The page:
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Required courses for students entering in 2015 and following

The required curriculum is designed to give law students a firm foundation for success in the practice of law. Success on the bar examination should also flow naturally from diligent study at Elon. It is expected that the required courses will be substantially as indicated below; however, the curriculum is subject to change as the Dean and faculty evaluate, develop and make enhancements to the academic program.

First-year Courses (required)

Civil Procedure 5 credits; Fall Term

Contracts 5 credits; Fall Term

Criminal Law – 3 credits; Winter Term

Criminal Law Lab – 1 credit; Winter Term

Introduction to Legal Research1 credit; Fall Term

Introduction to Legal Studies 3 credits; August Term

Lawyering, Leadership & Professionalism 1 credit; August Term; 1 credit Spring Term

Legal Method & Communication I – 2 credits; Fall Term

Legal Method & Communication II 2 credits; Winter Term

Legal Method & Communication III2 credits; Spring Term

Property 5 credits, Spring Term

Torts  – 5 credits, Fall Term 

Business Associations or Evidence – 4 credits; Spring Term

Upper-level Courses (required)

Bar Exam Foundations – 4 credits

Business Associations or Evidence – 4 credits; Fall Term

Constitutional Law I – 2 credits

Constitutional Law II – 3 credits

Professional Responsibility – 2 credits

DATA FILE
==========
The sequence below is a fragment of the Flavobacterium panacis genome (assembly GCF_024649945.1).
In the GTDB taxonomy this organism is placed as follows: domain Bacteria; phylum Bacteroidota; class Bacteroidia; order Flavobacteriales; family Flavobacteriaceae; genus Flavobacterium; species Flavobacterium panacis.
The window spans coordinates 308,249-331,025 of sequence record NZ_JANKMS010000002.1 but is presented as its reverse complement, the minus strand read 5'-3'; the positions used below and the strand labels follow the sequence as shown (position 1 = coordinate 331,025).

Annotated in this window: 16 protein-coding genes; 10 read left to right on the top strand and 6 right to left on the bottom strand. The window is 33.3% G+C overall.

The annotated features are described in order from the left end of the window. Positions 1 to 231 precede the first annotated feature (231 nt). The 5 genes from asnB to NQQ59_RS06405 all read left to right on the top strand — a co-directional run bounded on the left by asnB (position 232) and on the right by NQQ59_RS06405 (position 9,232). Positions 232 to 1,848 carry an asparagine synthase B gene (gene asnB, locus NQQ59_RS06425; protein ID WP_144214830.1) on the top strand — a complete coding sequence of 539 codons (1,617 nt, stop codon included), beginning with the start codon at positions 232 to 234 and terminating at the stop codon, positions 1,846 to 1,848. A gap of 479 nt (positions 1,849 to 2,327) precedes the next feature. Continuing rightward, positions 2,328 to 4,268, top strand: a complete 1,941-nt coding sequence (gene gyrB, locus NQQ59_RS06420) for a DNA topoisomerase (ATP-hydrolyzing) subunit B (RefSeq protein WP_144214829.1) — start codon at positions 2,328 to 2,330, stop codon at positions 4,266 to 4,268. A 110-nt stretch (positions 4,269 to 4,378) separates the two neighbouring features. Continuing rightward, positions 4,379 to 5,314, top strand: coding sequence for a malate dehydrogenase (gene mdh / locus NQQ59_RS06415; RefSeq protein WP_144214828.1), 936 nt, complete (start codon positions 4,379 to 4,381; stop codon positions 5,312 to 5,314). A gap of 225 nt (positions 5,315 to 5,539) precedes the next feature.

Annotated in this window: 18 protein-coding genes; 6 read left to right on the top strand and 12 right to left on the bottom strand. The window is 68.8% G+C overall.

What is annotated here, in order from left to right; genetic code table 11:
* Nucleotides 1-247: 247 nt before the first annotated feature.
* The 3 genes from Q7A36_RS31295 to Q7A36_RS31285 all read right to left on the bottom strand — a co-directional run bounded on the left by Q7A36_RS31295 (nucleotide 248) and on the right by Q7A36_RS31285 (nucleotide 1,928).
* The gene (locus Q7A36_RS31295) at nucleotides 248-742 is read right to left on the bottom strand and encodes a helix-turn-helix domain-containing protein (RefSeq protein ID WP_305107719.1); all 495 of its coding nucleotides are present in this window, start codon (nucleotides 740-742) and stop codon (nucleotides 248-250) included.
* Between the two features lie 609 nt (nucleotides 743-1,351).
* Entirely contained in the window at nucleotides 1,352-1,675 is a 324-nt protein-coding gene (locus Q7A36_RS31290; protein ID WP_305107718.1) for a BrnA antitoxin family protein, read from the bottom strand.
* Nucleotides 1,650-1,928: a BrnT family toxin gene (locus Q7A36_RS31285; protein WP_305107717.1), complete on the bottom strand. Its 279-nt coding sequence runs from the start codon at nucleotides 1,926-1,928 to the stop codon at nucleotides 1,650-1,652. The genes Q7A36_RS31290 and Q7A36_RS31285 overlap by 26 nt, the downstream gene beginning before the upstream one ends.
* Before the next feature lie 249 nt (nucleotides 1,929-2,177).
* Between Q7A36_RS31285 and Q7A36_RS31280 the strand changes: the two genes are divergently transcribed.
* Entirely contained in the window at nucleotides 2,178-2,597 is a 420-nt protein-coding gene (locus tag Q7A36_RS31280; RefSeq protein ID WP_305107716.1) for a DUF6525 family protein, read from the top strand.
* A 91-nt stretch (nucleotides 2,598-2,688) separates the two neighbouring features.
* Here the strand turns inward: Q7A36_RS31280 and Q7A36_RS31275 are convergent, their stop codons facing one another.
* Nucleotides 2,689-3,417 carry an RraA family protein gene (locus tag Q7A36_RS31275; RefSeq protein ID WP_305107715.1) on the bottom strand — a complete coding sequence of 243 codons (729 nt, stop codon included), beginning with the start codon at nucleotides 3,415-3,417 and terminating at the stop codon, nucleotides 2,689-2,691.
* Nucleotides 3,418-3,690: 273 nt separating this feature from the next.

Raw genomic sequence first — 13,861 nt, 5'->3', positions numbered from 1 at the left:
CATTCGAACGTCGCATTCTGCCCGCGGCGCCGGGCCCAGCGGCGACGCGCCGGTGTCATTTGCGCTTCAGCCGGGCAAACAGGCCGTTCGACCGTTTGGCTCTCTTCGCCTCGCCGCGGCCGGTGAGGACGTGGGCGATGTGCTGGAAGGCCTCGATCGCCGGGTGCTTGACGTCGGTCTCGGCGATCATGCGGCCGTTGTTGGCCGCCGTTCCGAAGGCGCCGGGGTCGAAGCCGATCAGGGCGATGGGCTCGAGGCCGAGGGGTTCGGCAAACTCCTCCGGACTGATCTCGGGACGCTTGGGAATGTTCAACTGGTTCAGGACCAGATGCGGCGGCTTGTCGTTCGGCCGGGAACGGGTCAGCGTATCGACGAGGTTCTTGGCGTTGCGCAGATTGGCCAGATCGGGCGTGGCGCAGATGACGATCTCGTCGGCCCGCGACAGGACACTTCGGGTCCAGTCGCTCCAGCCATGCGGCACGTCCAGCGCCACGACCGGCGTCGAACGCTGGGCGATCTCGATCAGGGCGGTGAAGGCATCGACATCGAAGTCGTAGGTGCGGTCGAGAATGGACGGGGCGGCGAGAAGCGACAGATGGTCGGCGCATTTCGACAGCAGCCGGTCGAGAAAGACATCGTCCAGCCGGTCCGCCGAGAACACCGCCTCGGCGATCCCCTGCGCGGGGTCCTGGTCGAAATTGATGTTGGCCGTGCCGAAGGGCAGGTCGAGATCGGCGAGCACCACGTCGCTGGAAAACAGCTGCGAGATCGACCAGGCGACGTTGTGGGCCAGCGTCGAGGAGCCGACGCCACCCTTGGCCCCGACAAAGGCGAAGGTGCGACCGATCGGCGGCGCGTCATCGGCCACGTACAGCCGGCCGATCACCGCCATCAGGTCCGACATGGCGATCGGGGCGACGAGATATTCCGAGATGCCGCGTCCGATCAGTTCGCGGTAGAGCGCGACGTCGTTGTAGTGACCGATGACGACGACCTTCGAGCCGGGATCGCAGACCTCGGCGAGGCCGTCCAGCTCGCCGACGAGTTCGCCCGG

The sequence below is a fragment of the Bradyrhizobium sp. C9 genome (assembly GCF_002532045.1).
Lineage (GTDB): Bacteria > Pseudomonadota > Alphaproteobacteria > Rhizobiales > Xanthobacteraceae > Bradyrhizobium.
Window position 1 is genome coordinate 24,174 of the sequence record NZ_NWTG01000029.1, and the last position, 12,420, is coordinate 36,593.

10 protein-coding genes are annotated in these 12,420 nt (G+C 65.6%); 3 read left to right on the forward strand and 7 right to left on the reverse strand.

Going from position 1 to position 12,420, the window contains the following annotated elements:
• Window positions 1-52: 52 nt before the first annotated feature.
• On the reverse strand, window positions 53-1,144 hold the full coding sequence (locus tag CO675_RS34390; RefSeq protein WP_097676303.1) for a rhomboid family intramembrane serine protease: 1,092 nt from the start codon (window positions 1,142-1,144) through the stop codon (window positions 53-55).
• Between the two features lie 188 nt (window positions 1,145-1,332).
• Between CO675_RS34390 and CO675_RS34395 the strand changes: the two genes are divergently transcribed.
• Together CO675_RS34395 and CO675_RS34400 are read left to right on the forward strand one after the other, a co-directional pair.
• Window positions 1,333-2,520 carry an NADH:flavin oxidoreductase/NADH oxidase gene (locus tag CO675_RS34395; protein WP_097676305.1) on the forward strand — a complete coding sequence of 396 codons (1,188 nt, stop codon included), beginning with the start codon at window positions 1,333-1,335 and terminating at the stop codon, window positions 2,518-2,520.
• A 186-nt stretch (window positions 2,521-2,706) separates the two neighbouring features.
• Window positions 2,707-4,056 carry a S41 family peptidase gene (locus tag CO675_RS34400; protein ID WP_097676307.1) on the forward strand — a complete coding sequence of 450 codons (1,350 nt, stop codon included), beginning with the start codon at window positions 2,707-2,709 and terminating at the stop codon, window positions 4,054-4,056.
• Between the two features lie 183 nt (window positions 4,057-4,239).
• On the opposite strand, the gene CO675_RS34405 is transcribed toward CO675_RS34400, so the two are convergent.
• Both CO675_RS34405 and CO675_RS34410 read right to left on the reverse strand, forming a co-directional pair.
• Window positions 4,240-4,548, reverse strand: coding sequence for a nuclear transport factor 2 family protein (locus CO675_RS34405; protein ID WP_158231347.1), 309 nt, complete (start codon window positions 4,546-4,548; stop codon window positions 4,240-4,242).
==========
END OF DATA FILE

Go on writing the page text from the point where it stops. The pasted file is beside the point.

Public Law and Leadership – 2 credits

Residency & accompanying course – 10-11 credits
Every Elon Law student spends one trimester of their second year doing a full-time “Residency” with a legal office—a private firm, corporate counsel office, public interest legal organization, judge’s chambers, or governmental agency.  The Residency is designed to provide students with a number of benefits:

  • in-depth exposure to legal practice in an area of their interest;
  • experience working in a professional legal environment;
  • practical skills experience;
  • an opportunity for real-world application of legal doctrine learned in the classroom; and
  • connections and skills to make the student more attractive to employers after graduation.

During their Residency a student will also take a doctrinal or skills course related to the subject area in which the student is working. If the Residency is within commuting distance to Elon Law, the student will take the course in person. If the Residency is elsewhere, the accompanying course will be taken through distance learning technology.